I cheated on my grieving wife – now what do I do?

Aloha Cary,

My wife and I have been married for 10 years, no children. Since her father died eight months ago, she’s changed; her joy and humor has left. Every day now seems to be gray and gloomy for her. Nothing I have been able to do or say has been able to change this pattern.

I recently was on a business trip to a convention. During one of the festive events, I had too much to drink and without getting into the details, wound up having a one-night stand. I’m embarrassed and ashamed of what happened and am wondering if I should tell my wife? I’m scared this news might drive her to a deeper place of sadness. What should I do?

— To Speak or Not to Speak, Kapaa

Aloha, To Speak or Not to Speak,

“Oh, what a tangled web we weave.” There are a number of concerns to address: your wife’s emotional state, the health of your relationship, the infidelity.

Immediately find a relationship coach or therapist regarding your wife’s state and determine if she’s in a depression from grieving the loss of her father. This is your focus. Waves of grief will come and go and eventually, over time, will subside. It’s vital she is emotionally stable before you even consider sharing with her about the infidelity; this is way down the road along which a coach or therapist can help you both turn things around.

Everyone grieves differently. It’s not uncommon for the first year to be challenging, especially when you lose someone who was close to you. For friends and family members of someone who’s grieving a loss of a parent, child or mate, check in with the griever by calling or stopping by to say hi, bring them dinner, or take them out to the movies. (Take it from me, who lost a spouse, even though I said I was OK, I wasn’t OK, and benefitted greatly from those friendly calls from folks close to me during the first 12-18 months of loss, in which I could share my weeping heart. That was very healing.)

Once the grief has melted away and your wife is emotionally stable, begin to share with her how challenging this time has been for you as well — how you have missed her friendship, her laughter, her touch, etc.

Your act of infidelity could have been an unconscious way to wake yourself up to the fact that there’s been a lack of emotional and physical connection with your wife.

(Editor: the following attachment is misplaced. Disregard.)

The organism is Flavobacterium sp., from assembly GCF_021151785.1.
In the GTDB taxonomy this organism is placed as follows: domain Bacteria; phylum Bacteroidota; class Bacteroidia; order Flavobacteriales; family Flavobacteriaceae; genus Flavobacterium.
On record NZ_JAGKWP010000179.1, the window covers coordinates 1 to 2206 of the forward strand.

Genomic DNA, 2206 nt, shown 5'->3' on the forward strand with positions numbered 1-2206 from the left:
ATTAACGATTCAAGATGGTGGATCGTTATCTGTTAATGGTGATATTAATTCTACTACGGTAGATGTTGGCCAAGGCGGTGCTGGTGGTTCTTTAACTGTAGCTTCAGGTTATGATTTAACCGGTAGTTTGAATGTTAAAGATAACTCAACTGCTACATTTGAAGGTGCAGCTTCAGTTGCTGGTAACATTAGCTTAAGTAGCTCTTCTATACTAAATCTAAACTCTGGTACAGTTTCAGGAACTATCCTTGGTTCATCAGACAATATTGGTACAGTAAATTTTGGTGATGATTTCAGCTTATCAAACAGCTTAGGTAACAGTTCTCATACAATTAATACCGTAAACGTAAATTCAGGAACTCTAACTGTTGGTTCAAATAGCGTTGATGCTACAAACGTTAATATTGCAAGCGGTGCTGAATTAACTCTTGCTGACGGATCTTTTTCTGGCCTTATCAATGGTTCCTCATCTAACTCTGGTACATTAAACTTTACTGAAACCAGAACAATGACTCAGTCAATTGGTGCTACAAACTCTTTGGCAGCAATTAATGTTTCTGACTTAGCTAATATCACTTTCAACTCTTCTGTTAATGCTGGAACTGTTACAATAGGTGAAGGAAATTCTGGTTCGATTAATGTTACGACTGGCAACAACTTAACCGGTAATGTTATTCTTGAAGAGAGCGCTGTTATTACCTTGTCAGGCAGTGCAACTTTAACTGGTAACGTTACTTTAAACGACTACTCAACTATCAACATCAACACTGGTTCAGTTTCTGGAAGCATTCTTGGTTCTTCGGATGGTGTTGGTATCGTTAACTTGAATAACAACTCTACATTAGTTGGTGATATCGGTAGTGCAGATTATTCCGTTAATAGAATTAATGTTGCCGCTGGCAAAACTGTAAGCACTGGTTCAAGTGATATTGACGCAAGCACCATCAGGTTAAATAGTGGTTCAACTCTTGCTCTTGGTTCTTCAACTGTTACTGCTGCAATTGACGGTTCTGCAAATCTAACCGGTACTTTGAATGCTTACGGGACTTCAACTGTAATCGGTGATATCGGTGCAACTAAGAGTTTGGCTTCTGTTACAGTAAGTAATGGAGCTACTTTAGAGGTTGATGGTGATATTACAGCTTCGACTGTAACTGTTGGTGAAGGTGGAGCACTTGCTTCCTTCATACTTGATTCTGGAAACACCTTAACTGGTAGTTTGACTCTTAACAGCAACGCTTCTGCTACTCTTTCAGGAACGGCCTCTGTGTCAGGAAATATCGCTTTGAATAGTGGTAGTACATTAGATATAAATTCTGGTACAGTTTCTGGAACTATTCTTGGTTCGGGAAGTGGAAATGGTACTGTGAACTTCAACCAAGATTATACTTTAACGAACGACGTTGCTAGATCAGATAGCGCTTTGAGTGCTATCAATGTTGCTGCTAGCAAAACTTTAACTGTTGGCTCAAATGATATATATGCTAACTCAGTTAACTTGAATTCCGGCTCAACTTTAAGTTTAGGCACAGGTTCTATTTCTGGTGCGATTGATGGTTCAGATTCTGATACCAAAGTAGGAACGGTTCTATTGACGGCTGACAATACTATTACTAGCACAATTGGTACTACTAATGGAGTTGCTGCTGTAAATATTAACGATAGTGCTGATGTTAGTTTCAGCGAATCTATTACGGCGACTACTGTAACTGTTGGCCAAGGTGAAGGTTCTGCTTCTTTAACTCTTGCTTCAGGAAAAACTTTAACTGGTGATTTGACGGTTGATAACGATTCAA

A deepening is in order between you two. When your coach/therapist feels the time is right, it’s important to tread lightly when you share with her about the infidelity, as there’s a very good chance your world is going to be turned inside-out. Expect her to be angry at you after hearing the news. Let her know how sorry you are and allow time for the emotional arc to play out: fear, anger, denial, to eventual acceptance.

Therefore, whatever questions she asks you, respond honestly. Refrain from invalidating her feelings by saying, “It’s not that big of a deal as it only happened once.” It’s important for you to listen to her. At the same time, she needs to listen to your side of the story as well.

The tough truth is you both need to be responsible for your individual unhappiness. She didn’t make you feel lonely because she wasn’t available to you and you didn’t ruin her life because you had a one-nighter. The core of these feelings must be acknowledged and choose to be transformed by each of you.

Over time the dust will settle and ease the pain, as you rebuild the trust in the relationship.

When you both are further along the journey to being more transparent and taking responsibility for your feelings, you’ll understand these challenging circumstances have occurred in your lives to assist you both to having a more fulfilling and deeper intimate relationship. We are all learning to live a more satisfying and loving life. Hopefully in the scope of your life together, this will be the low point, yet one that set you on the trajectory to being more in love than ever before.

I have assisted many couples through this emotionally tumultuous time to come out the other end, happier and feeling more connected with each other than any other time in their relationship. A couple that is able to go through challenging times together shows the true colors of strength, love and determination in their relationship.

Hang in there. Desire to find and receive the assistance you need. Continue to take responsibility for your feelings and actions. Keep breathing.

•••

Cary Valentine is a certified relationship coach, author of the bestseller “In Love Forever: 7 Secrets to a Joyous, Juicy Relationship,” and business/sports performance expert. He assists couples and singles overcome daily challenges, actualizing their dream life. Cary welcomes your questions at: Cary@InLoveForever.tv or call (808) 346-6652.

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